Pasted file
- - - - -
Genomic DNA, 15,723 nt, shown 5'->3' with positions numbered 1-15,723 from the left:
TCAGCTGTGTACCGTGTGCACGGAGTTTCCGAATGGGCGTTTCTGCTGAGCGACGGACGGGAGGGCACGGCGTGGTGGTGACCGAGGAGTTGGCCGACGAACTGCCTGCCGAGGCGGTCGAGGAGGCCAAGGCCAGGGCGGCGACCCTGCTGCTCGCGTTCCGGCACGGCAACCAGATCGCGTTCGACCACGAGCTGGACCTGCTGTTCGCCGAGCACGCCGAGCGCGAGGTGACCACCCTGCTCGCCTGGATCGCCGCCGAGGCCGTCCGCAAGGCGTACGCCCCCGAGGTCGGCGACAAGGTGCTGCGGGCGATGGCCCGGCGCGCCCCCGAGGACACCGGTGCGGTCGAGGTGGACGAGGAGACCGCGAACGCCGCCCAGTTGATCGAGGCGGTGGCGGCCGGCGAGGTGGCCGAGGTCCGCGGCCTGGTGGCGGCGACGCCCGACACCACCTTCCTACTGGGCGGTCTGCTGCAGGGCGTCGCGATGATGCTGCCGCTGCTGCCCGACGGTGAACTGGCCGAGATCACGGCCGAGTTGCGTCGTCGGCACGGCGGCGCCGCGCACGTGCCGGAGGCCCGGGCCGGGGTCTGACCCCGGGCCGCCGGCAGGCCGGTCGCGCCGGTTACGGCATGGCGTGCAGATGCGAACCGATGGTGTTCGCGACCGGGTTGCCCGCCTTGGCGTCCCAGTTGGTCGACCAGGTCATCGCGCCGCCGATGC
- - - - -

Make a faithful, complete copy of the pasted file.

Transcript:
Genomic DNA, 15,723 nt, shown 5'->3' with positions numbered 1-15,723 from the left:
TCAGCTGTGTACCGTGTGCACGGAGTTTCCGAATGGGCGTTTCTGCTGAGCGACGGACGGGAGGGCACGGCGTGGTGGTGACCGAGGAGTTGGCCGACGAACTGCCTGCCGAGGCGGTCGAGGAGGCCAAGGCCAGGGCGGCGACCCTGCTGCTCGCGTTCCGGCACGGCAACCAGATCGCGTTCGACCACGAGCTGGACCTGCTGTTCGCCGAGCACGCCGAGCGCGAGGTGACCACCCTGCTCGCCTGGATCGCCGCCGAGGCCGTCCGCAAGGCGTACGCCCCCGAGGTCGGCGACAAGGTGCTGCGGGCGATGGCCCGGCGCGCCCCCGAGGACACCGGTGCGGTCGAGGTGGACGAGGAGACCGCGAACGCCGCCCAGTTGATCGAGGCGGTGGCGGCCGGCGAGGTGGCCGAGGTCCGCGGCCTGGTGGCGGCGACGCCCGACACCACCTTCCTACTGGGCGGTCTGCTGCAGGGCGTCGCGATGATGCTGCCGCTGCTGCCCGACGGTGAACTGGCCGAGATCACGGCCGAGTTGCGTCGTCGGCACGGCGGCGCCGCGCACGTGCCGGAGGCCCGGGCCGGGGTCTGACCCCGGGCCGCCGGCAGGCCGGTCGCGCCGGTTACGGCATGGCGTGCAGATGCGAACCGATGGTGTTCGCGACCGGGTTGCCCGCCTTGGCGTCCCAGTTGGTCGACCAGGTCATCGCGCCGCCGATGC